By Kaylor Jones
Professional Writing and Psychology, Honors College
One of Grand Canyon University’s most popular psychology courses is abnormal psychology (PSY-470), in which students study the patterns of mental illnesses and abnormal behaviors. Specific topics include the symptoms, diagnoses and treatment of various psychological syndromes. One mental illness that is frequently seen in popular culture is antisocial personality disorder, likely due to the potential to create a complex, timeless villain that exhibits symptoms of the psychopathic disorder.
What is Antisocial Personality Disorder?
The Diagnostic and Statistical Manual of Mental Disorders (DSM), which provides standardized language for the classification of psychiatric disorders, defines antisocial personality disorder (ASPD) as a remorseless, habitual and pervasive disregard for or violation of the rights of others. In some contexts, psychopathy and sociopathy are used interchangeably with ASPD.
ASPD does not use the term “antisocial” in the traditional sense, a definition which is often associated in day-to-day life with people who habitually prefer to stay in their homes rather than go out. In the case of ASPD, the word literally means “against society,” whether it be rules, laws or acceptable behaviors. People with ASPD are often charismatic and superficially charming, possessing a cunning that can be used to quickly analyze people and determine how they can best be manipulated. Some researchers suggest that antisocials are able to switch off their empathy at will, or perhaps do not possess any in the first place.
“The Silence of the Lambs” immortalized one of the most terrifying villains in cinematic history–Dr. Hannibal Lecter. Both a talented psychiatrist and cannibalistic serial killer, the majority of Lecter’s personality traits and behaviors can be categorized as evidence of ASPD. He can be specifically categorized as a malevolent antisocial due to his striking lack of remorse of guilt. This subtype of ASPD can be seen in other serial killers like Ted Bundy.
When the film’s protagonist, an FBI trainee named Clarice, interacts with Lecter at the beginning of the film, he displays his capacity for deceptive charm in with a greeting that appears courteous. As the conversation progresses, the pretense of politeness begins to slip and his viciousness becomes present through his micro expressions, tone of voice and eventual verbal harassment of Clarice.
Antisocials also tend to have above-average intelligence scores, which is evident in Lecter’s incredible memory and status as a brilliant psychiatrist. He is so intelligent that the film’s protagonist seeks his advice in apprehending another serial killer despite the obvious risks associated with soliciting his help, including him directly threatening her during their first meeting. However, Lecter’s extreme intelligence combined with his antisocial tendencies make him an incredibly dangerous combination of fearlessness, cunning and psychopathic inclinations.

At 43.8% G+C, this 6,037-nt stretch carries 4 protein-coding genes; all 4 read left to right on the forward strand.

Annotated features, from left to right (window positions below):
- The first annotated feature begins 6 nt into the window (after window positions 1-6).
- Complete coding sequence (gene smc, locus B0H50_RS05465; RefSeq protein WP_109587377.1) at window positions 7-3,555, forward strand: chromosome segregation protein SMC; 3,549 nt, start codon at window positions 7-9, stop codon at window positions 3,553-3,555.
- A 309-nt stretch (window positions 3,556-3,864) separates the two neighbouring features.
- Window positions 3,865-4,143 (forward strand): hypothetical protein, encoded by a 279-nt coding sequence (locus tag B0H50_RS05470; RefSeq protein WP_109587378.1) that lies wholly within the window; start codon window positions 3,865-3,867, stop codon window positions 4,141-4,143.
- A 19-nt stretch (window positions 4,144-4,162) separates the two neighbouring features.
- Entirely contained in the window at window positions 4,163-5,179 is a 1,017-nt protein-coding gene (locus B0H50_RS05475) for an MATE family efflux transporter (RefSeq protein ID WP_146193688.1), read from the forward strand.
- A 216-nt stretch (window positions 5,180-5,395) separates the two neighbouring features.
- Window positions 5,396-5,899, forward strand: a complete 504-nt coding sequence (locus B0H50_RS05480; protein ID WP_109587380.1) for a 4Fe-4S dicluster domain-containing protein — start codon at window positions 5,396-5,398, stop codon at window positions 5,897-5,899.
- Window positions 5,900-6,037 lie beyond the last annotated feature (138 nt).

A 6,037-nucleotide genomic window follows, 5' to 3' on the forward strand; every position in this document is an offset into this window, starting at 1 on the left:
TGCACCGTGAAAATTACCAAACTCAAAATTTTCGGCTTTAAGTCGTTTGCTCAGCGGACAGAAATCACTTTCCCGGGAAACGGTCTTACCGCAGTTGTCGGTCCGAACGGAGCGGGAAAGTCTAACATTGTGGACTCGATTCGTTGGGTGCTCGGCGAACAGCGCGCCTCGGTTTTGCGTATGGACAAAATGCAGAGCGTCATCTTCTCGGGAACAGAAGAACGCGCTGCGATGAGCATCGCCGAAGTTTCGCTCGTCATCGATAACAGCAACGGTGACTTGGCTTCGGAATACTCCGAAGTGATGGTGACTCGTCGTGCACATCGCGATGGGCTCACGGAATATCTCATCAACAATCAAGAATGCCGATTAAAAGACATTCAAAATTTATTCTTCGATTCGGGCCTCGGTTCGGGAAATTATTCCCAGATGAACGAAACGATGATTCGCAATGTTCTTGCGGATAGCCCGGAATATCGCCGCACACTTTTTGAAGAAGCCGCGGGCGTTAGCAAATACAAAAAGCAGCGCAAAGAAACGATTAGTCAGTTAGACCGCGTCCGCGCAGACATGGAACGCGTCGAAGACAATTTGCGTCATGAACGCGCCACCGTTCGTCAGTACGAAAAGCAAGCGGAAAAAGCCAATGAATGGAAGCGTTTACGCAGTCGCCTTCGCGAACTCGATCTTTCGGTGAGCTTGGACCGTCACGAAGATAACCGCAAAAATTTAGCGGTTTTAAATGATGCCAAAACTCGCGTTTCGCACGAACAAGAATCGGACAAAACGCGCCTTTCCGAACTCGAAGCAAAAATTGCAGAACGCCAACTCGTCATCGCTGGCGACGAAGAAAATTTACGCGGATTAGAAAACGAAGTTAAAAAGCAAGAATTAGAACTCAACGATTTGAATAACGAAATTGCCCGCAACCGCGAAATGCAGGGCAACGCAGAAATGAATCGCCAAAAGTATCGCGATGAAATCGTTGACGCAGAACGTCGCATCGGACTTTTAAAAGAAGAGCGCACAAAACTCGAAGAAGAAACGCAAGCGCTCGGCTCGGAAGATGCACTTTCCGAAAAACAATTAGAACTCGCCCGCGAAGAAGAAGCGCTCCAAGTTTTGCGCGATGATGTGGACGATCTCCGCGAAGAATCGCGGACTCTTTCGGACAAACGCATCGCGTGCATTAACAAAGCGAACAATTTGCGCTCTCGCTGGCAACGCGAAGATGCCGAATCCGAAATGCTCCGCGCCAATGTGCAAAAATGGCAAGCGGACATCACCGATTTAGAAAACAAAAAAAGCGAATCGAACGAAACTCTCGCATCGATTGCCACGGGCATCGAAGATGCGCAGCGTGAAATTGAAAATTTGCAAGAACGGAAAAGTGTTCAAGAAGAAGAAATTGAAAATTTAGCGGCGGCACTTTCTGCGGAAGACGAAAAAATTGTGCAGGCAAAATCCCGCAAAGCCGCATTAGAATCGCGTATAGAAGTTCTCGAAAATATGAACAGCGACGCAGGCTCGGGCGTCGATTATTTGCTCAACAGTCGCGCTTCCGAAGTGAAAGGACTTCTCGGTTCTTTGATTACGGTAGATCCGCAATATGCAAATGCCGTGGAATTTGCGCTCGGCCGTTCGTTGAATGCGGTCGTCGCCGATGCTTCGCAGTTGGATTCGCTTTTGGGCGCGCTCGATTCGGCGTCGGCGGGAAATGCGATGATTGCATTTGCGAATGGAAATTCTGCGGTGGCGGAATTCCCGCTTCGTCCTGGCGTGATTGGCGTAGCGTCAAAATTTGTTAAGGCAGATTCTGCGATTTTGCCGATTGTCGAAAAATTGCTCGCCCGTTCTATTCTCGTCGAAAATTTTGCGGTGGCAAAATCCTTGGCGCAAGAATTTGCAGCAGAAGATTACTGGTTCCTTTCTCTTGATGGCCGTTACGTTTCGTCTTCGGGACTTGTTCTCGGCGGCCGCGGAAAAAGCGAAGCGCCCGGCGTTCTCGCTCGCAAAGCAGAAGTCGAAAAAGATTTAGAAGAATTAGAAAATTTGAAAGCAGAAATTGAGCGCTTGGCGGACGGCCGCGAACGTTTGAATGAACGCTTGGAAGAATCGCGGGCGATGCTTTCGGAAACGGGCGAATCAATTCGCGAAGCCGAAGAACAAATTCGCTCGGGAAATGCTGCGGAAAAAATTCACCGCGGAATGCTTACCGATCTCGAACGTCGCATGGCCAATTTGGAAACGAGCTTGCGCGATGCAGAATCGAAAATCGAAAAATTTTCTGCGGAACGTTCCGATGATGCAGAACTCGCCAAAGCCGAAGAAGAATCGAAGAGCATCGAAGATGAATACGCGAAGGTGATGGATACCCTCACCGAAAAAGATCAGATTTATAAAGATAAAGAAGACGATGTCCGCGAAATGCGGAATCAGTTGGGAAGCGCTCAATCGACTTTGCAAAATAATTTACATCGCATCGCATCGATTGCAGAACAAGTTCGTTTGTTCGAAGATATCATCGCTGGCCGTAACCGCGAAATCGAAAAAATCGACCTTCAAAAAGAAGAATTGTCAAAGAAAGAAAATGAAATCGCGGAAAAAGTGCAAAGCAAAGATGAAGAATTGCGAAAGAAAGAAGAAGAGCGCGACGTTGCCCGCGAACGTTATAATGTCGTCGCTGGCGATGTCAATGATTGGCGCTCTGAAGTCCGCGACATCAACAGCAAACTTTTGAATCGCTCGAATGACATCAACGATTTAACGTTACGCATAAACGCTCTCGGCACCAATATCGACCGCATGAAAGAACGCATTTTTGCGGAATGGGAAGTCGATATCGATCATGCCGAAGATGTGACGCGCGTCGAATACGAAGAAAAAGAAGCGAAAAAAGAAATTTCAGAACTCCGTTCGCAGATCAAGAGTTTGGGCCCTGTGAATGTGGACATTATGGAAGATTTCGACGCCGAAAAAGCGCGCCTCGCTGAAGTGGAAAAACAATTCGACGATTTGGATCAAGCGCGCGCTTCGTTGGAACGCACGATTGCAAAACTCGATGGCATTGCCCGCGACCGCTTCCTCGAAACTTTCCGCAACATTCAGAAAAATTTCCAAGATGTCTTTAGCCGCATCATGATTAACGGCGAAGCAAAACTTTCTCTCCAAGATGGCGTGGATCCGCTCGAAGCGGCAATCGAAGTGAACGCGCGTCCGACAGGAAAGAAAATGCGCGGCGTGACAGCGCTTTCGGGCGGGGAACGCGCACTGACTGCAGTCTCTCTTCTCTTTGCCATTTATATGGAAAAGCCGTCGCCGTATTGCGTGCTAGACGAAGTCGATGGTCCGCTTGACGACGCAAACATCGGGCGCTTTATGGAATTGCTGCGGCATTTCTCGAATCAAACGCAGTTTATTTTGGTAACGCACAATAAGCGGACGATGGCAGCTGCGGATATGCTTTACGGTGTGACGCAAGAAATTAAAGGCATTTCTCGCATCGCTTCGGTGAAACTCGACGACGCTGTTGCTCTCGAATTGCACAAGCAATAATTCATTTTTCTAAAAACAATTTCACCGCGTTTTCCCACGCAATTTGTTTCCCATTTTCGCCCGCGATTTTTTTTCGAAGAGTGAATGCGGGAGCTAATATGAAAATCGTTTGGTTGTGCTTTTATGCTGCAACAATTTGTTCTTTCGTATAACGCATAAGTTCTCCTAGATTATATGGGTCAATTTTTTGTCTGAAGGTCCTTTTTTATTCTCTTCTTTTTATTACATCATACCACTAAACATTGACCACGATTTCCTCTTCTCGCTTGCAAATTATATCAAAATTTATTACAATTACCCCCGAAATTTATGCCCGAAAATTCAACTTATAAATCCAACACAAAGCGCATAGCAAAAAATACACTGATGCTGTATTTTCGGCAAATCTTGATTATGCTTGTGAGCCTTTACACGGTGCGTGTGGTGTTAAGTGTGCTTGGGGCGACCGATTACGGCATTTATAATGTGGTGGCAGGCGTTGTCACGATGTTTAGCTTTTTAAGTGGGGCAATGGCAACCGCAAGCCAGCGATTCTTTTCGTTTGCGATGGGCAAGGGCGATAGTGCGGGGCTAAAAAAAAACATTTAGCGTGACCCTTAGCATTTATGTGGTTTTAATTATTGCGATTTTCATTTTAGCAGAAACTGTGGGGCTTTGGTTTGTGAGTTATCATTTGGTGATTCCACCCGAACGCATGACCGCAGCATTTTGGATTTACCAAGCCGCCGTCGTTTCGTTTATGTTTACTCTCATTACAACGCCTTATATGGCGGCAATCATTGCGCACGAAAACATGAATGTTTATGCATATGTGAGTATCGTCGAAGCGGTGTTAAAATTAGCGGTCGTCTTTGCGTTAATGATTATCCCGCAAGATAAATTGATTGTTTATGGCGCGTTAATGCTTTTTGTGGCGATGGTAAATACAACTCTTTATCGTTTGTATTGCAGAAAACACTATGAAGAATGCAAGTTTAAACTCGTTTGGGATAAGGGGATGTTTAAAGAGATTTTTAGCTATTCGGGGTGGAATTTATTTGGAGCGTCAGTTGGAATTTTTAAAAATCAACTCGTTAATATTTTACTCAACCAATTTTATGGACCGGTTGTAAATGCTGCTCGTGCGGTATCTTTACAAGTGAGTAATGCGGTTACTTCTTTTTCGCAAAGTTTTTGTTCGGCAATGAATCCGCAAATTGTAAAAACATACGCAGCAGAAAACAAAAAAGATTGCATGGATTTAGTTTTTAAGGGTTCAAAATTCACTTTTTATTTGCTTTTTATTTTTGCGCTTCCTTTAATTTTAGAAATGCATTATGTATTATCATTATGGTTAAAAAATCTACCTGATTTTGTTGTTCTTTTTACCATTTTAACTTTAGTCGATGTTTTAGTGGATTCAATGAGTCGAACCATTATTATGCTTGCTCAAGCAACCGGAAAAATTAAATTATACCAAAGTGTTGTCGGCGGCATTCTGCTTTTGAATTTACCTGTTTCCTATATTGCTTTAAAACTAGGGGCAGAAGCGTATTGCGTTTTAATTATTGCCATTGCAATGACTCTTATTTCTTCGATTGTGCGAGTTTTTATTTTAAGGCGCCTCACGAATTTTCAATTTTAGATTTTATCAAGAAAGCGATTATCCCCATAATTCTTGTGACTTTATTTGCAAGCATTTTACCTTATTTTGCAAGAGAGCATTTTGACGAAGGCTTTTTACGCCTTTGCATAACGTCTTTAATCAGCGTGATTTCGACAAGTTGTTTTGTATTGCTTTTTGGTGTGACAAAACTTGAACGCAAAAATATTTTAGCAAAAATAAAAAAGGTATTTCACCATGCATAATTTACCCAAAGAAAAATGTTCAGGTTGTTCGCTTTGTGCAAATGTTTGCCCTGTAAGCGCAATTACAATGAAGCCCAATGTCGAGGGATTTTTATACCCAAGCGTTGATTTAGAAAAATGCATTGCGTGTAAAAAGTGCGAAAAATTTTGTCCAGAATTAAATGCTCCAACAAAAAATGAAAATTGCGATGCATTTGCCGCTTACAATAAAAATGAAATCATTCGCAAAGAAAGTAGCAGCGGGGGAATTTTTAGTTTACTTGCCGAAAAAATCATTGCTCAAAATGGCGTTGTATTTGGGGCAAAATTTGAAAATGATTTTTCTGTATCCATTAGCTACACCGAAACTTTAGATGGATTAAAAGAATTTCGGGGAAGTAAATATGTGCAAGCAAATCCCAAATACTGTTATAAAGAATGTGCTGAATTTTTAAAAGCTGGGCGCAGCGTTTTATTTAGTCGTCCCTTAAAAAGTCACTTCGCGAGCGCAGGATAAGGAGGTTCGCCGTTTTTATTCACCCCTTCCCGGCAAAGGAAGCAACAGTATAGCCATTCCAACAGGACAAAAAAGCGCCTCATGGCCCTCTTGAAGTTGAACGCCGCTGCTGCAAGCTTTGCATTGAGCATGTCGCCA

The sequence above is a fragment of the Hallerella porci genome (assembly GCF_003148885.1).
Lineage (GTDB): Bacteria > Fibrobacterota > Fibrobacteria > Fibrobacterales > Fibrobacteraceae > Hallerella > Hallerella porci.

Heath Ledger’s version of the Joker in “The Dark Knight” has been lauded as one of the best cinematic performances in history. Ledger himself described his portrayal of the iconic comic book villain as a “psychopathic, mass murdering schizophrenic clown with zero empathy.”
The Joker’s objective in the film is to upset the social order of Gotham through crime. He exhibits dozens of textbook examples of antisocial behavior as he attempts to tear the city to pieces. One of these instances is the string of murders he commits to incite Batman to reveal his identity. This willingness to use human lives as tools to move closer towards his goal shows not only an intense lack of empathy, but an ability to dehumanize those who stand in the way.
Not only does the Joker feel no remorse for his habitual crimes, but, true to his clown-like persona, he takes joy in them. He uses his cunning to find the best way to manipulate Batman out of hiding, his disregard for human rights and passion for anarchy both symptomatic of ASPD.
Unprovoked rampages of “ultraviolence” are characteristic of Alex DeLarge, the main character in Stanley Kubrick’s adaptation of “A Clockwork Orange.” DeLarge takes juvenile delinquency to a new extreme as he and a gang consisting of other sociopathic teenagers commit horrific violent crimes across dystopian Britain.
Due to his unmatched intelligence, DeLarge appointed himself as the leader of his gang. He also possesses a charisma that is shared by both Hannibal Lector and the Joker. Once captured for his crimes, DeLarge is able to endear himself to the prison chaplain and officials with his boyish charm and superficial obedience. This charm and intelligence, when combined with the lack of empathy he shows towards his undeserving victims, signify that DeLarge experiences a form of ASPD.
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American Psychiatric Association. (2013). Diagnostic and Statistical Manual of Mental Disorders. (5th Edition). Washington, DC.
Lyall, Sarah (November 4, 2007). “Movies: In Stetson or Wig, He’s Hard to Pin Down.” The New York Times.
Millon, Theodore (2006). “Personality Subtypes Summary.” The Official Website for Theodore Millon, Ph.D., D.Sc. DICANDRIEN, Inc.